Just two and a half hours west of Oslo in Norway lies a historic industrialized town called Rjukan. The inhabitants of Rjukan in southern Norway have a complex relationship with the Sun. It has a long history of agricultural innovation, but up until 2013, its residents spent half the year in the dark.
Rjukan sits in a valley running from east to west. Because of the direction of the mountains and the height of the winter sun, Rjukan gets no direct sunlight for six months of the year, making it one of the darkest towns in the world.
It was a bookkeeper called Oscar Kittilsen who first came up with the idea of erecting large rotatable mirrors on the northern side of the valley above Rjukan, where they would be able to â€œfirst collect the sunlight and then spread it like a headlamp beam over the town and its merry inhabitantsâ€.
For hundreds of years, the inhabitants of the tiny Norwegian town of Rjukan went without direct sunlight. That is until a century-old idea of Oscar Kittilsen for a sun deflector was finally realized in February of 2013 by a local resident and artist Martin Andersen who took up the idea from the history books.
Martin learned about history and started to develop some concrete plans. These involved a heliostat: a mirror mounted in such a way that it turns to keep track of the Sun while continually reflecting its light down towards a set target â€“ in this case, Rjukan town square. The three mirrors, each measuring 17 sq m, were erected upon the mountainside above the town. In January, the Sun is only high enough to bring light to the square for two hours per day, from midday until 2 pm, but the beam produced by the mirrors is golden and welcoming.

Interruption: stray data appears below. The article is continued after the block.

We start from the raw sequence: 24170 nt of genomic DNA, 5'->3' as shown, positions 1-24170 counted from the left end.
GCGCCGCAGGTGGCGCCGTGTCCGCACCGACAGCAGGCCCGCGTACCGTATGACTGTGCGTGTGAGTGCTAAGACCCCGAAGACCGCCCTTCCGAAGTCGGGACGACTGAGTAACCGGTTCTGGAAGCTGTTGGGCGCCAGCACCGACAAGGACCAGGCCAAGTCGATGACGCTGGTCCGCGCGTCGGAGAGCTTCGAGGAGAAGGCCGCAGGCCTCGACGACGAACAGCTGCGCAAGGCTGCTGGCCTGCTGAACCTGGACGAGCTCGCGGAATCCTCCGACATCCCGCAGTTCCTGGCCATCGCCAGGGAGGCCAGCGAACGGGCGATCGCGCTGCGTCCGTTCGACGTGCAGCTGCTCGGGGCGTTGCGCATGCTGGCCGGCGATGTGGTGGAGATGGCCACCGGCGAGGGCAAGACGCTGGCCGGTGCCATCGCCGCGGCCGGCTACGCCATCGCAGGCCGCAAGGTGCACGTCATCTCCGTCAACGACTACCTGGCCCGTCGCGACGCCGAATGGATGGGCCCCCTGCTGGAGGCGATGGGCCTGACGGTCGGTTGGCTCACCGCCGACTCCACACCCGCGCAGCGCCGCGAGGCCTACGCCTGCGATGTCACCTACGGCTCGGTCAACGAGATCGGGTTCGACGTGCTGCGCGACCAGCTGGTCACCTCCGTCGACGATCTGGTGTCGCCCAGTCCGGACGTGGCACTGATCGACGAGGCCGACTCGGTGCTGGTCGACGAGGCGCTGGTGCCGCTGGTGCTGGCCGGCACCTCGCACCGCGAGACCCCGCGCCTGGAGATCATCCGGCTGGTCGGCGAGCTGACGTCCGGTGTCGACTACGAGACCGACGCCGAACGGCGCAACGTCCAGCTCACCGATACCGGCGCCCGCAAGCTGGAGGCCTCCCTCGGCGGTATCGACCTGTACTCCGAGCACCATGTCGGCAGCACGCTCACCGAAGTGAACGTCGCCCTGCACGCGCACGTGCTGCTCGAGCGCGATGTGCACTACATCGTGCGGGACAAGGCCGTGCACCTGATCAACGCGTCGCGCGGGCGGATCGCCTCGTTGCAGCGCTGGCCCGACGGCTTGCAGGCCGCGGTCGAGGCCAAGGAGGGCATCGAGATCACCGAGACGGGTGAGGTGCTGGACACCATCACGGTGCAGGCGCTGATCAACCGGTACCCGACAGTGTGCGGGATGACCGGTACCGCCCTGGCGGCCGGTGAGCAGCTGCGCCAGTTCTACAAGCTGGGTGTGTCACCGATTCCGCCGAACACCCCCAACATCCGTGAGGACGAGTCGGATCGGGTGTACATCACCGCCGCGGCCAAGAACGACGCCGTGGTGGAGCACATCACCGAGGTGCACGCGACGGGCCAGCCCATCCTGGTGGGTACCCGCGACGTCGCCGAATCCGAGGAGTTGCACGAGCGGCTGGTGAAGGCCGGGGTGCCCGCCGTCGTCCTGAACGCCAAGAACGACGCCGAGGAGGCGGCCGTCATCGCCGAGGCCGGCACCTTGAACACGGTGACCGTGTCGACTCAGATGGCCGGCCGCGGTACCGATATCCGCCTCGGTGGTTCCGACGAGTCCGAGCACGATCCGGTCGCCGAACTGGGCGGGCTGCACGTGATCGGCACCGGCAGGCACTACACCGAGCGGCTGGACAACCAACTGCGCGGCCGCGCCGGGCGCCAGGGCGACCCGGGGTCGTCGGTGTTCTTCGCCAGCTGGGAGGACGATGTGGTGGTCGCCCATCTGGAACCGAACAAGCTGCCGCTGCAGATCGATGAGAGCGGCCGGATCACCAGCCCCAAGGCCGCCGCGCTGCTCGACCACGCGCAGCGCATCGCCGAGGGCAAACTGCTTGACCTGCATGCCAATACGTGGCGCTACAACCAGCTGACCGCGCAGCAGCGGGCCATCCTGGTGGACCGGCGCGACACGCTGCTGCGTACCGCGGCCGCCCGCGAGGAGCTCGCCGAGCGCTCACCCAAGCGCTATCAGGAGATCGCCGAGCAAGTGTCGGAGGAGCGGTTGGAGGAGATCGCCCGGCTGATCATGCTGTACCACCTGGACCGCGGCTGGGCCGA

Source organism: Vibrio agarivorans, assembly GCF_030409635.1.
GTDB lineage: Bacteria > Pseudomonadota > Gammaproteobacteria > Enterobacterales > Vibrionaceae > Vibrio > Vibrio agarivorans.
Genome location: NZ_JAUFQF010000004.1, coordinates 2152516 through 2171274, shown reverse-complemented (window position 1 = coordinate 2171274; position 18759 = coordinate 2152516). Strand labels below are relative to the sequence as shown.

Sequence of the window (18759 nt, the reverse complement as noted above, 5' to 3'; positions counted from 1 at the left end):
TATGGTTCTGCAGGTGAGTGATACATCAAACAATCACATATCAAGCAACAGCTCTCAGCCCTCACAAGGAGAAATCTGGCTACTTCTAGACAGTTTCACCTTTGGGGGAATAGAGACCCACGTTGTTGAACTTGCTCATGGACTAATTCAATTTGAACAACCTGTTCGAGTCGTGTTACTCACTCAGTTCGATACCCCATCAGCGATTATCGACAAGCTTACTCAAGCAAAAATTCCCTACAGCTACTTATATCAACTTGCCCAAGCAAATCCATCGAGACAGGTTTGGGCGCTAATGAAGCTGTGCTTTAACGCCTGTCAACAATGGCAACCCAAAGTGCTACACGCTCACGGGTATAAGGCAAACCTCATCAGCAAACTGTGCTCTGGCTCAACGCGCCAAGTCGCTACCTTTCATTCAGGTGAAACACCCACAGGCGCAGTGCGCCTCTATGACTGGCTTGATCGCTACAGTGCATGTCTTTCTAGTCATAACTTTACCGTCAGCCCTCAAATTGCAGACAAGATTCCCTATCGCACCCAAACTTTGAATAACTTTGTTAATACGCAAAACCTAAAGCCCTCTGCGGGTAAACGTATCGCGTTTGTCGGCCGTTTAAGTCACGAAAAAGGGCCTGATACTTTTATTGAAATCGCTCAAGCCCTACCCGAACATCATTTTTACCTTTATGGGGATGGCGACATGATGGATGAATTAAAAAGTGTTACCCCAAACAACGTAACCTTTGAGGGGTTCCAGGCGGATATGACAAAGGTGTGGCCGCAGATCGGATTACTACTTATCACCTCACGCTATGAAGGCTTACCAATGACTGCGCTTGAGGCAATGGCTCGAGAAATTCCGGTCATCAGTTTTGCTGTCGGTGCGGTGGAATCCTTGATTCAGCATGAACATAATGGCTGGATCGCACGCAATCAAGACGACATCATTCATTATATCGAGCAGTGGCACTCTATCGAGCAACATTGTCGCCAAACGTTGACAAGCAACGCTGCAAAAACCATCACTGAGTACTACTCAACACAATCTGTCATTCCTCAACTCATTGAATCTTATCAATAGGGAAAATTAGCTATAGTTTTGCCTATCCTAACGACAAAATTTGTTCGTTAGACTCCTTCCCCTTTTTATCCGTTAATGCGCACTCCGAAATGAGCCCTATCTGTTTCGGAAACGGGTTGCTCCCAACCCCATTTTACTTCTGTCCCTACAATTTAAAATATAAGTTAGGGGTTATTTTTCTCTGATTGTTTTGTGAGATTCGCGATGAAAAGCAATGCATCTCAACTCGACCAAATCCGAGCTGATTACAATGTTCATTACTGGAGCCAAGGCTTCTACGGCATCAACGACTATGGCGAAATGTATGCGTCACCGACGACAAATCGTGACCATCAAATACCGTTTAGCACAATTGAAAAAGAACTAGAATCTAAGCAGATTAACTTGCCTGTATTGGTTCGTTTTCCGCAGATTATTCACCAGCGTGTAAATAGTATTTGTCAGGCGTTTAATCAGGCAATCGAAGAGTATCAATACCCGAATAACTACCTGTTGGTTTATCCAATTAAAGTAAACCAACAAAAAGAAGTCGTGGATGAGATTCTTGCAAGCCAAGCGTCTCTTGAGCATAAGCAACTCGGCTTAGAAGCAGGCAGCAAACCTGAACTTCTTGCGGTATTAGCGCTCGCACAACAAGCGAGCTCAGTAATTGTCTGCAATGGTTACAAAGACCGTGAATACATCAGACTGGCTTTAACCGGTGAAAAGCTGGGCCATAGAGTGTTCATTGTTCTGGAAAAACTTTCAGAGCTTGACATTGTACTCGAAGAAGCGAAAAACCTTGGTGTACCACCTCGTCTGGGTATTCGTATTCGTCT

Almost 100 years to the day when the idea was first mooted, the Rjukan sun mirror officially opened. The mirrors are controlled by heliostats, computer-driven motors. They track the movement of the sun across the horizon and constantly reposition the mirrors to keep the reflected light as consistent as possible.
Local residents now enjoy an approximatelyÂ 6,500-square-foot ellipse-shaped beam of sunlight into the town square. Between 80% and 100% of the sunâ€™s light is transferred down into the town.